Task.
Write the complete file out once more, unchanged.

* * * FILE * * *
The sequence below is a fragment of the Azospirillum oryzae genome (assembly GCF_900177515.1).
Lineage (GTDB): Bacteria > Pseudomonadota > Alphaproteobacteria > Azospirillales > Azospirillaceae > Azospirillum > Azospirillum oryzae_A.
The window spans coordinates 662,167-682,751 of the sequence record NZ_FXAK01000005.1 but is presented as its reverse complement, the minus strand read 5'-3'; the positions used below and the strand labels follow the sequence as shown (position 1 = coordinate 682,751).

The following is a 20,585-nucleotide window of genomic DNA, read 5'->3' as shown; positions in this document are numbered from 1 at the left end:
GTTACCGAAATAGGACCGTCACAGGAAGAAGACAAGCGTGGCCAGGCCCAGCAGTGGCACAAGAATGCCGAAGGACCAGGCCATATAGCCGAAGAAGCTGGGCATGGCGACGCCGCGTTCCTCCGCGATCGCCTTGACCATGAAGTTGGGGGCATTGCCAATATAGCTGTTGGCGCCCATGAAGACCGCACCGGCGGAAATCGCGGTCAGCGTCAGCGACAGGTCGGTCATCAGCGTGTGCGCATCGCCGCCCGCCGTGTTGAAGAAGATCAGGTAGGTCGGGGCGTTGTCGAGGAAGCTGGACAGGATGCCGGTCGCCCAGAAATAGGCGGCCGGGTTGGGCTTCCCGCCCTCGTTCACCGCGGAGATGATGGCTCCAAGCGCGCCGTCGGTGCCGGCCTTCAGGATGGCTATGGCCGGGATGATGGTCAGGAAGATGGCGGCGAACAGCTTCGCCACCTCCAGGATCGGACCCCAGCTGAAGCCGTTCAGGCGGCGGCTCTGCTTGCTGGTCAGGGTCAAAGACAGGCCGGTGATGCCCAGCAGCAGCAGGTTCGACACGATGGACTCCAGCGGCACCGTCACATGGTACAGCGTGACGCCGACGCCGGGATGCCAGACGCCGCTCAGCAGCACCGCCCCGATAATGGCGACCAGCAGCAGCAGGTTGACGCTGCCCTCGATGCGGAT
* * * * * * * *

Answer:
The sequence below is a fragment of the Azospirillum oryzae genome (assembly GCF_900177515.1).
Lineage (GTDB): Bacteria > Pseudomonadota > Alphaproteobacteria > Azospirillales > Azospirillaceae > Azospirillum > Azospirillum oryzae_A.
The window spans coordinates 662,167-682,751 of the sequence record NZ_FXAK01000005.1 but is presented as its reverse complement, the minus strand read 5'-3'; the positions used below and the strand labels follow the sequence as shown (position 1 = coordinate 682,751).

The following is a 20,585-nucleotide window of genomic DNA, read 5'->3' as shown; positions in this document are numbered from 1 at the left end:
GTTACCGAAATAGGACCGTCACAGGAAGAAGACAAGCGTGGCCAGGCCCAGCAGTGGCACAAGAATGCCGAAGGACCAGGCCATATAGCCGAAGAAGCTGGGCATGGCGACGCCGCGTTCCTCCGCGATCGCCTTGACCATGAAGTTGGGGGCATTGCCAATATAGCTGTTGGCGCCCATGAAGACCGCACCGGCGGAAATCGCGGTCAGCGTCAGCGACAGGTCGGTCATCAGCGTGTGCGCATCGCCGCCCGCCGTGTTGAAGAAGATCAGGTAGGTCGGGGCGTTGTCGAGGAAGCTGGACAGGATGCCGGTCGCCCAGAAATAGGCGGCCGGGTTGGGCTTCCCGCCCTCGTTCACCGCGGAGATGATGGCTCCAAGCGCGCCGTCGGTGCCGGCCTTCAGGATGGCTATGGCCGGGATGATGGTCAGGAAGATGGCGGCGAACAGCTTCGCCACCTCCAGGATCGGACCCCAGCTGAAGCCGTTCAGGCGGCGGCTCTGCTTGCTGGTCAGGGTCAAAGACAGGCCGGTGATGCCCAGCAGCAGCAGGTTCGACACGATGGACTCCAGCGGCACCGTCACATGGTACAGCGTGACGCCGACGCCGGGATGCCAGACGCCGCTCAGCAGCACCGCCCCGATAATGGCGACCAGCAGCAGCAGGTTGACGCTGCCCTCGATGCGGAT